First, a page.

Science and Innovation

Louis Agassiz Fuertes (artist, 1874-1927) / Bird Lore, 1926

From rodents to bats, many mammals that live in cold climates make it through the lean days of winter by hibernating without food. They find a safe place to rest, lower their body temperature and breathing rate, and wait for milder conditions. Most birds that rely on an insect diet, on the other hand, head south.

But the open mesas and canyons of the American Southwest are home to an odd exception. It’s the common poorwill, a highly camouflaged insect-eater no more than seven inches long.

Over the past hundred years, people have introduced dozens of non-native fish species into the Colorado River and its tributaries. During that time, populations of native fish species have dropped, in some cases dramatically. It’s easy to guess at the causes of native species decline, like predation and competition for food. But it’s far more difficult to prove.

NPS Photo

In the depths of the Great Depression, the nation’s unemployment stood at 25 percent. With people hungry and desperate for jobs, President Franklin Roosevelt signed a law in March 1933 creating the Civilian Conservation Corps. The CCC gave jobs to single men 18 to 25 years old, with most of their thirty-dollar-a-month paychecks returned to their families.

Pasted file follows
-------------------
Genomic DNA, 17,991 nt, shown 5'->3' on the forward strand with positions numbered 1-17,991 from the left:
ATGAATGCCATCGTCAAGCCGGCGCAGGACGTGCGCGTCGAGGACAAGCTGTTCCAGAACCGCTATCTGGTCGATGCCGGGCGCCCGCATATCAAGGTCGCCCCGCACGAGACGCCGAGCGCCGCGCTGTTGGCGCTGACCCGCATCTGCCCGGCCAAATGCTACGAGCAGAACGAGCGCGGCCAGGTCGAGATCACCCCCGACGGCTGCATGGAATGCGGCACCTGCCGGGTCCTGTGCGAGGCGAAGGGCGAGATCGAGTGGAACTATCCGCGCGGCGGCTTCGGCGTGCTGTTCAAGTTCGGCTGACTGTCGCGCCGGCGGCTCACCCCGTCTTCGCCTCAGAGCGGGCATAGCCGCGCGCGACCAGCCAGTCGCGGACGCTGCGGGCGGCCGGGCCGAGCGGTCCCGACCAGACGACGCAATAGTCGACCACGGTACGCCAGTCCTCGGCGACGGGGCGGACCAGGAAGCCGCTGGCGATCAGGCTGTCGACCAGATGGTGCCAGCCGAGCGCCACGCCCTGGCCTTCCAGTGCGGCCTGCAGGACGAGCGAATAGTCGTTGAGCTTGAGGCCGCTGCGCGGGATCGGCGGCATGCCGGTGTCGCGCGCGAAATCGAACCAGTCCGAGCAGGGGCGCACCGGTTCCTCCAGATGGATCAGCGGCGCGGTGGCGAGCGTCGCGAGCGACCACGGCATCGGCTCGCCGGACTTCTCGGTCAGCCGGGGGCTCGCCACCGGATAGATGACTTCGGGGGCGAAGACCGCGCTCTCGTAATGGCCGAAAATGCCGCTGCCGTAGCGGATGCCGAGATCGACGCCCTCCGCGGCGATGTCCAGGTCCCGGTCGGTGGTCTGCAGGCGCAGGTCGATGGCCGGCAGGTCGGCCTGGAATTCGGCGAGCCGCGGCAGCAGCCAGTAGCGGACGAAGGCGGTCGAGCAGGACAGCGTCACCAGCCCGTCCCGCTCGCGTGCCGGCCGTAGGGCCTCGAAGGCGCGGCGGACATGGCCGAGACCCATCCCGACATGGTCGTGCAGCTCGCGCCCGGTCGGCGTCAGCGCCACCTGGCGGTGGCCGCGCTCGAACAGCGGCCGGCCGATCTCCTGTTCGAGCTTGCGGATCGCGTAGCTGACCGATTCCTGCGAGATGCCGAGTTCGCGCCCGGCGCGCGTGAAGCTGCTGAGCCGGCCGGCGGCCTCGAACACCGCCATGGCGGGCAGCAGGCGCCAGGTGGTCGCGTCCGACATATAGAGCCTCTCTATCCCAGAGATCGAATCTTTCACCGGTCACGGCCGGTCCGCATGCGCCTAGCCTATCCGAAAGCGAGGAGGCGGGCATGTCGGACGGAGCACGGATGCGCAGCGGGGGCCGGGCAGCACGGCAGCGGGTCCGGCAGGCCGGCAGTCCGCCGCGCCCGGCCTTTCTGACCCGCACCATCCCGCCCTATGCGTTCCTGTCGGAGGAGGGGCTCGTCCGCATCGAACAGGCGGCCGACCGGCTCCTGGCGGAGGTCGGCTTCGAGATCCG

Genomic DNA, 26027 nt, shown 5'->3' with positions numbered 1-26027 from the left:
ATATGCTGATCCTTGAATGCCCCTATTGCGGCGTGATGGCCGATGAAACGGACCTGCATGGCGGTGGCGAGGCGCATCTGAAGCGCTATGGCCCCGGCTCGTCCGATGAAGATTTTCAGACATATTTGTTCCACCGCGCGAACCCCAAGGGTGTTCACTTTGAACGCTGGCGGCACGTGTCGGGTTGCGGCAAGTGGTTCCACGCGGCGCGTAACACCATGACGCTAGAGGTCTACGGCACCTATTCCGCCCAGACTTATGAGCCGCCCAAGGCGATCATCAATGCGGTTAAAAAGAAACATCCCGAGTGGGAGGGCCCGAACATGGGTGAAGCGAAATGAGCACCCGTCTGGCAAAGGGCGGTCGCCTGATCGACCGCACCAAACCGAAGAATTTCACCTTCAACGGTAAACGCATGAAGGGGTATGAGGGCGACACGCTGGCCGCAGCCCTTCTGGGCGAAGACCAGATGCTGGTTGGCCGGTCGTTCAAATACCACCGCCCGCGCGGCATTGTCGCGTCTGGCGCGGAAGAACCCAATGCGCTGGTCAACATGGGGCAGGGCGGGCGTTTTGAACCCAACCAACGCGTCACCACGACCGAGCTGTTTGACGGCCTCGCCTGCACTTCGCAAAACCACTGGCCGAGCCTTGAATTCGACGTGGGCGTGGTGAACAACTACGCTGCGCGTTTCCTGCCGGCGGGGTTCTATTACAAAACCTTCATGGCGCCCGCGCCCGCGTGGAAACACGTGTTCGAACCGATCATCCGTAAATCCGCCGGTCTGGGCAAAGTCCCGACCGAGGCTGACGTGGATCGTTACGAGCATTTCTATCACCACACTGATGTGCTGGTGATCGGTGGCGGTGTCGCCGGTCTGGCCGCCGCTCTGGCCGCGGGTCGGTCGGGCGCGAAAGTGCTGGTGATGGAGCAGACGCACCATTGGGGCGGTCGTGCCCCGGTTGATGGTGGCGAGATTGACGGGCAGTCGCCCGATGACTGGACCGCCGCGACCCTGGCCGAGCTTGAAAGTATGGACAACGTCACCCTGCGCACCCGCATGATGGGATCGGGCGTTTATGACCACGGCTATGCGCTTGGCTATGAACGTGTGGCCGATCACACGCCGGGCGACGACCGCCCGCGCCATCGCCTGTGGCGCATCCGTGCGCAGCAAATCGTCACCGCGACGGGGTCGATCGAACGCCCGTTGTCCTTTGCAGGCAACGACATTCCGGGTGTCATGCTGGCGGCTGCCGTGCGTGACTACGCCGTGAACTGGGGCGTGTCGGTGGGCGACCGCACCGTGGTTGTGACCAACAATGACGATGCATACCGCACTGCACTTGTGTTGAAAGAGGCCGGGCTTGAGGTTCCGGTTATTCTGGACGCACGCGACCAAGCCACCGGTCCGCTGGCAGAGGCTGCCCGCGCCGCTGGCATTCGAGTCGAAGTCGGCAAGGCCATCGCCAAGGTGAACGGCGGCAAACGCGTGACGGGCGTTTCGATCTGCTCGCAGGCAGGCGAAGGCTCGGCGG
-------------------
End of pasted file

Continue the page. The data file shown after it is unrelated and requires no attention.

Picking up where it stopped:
Don Usner/The Trust for Public Land

Fewer than five percent of the more than 550 U.S. wildlife refuges are located in urban areas. In New Mexico, another is joining the list as the former Price’s Dairy near downtown Albuquerque is slated to become the Middle Rio Grande Wildlife Refuge. At almost 600 acres and only five miles from downtown, it is the largest farm left in a metropolitan area now home to nearly one million people.

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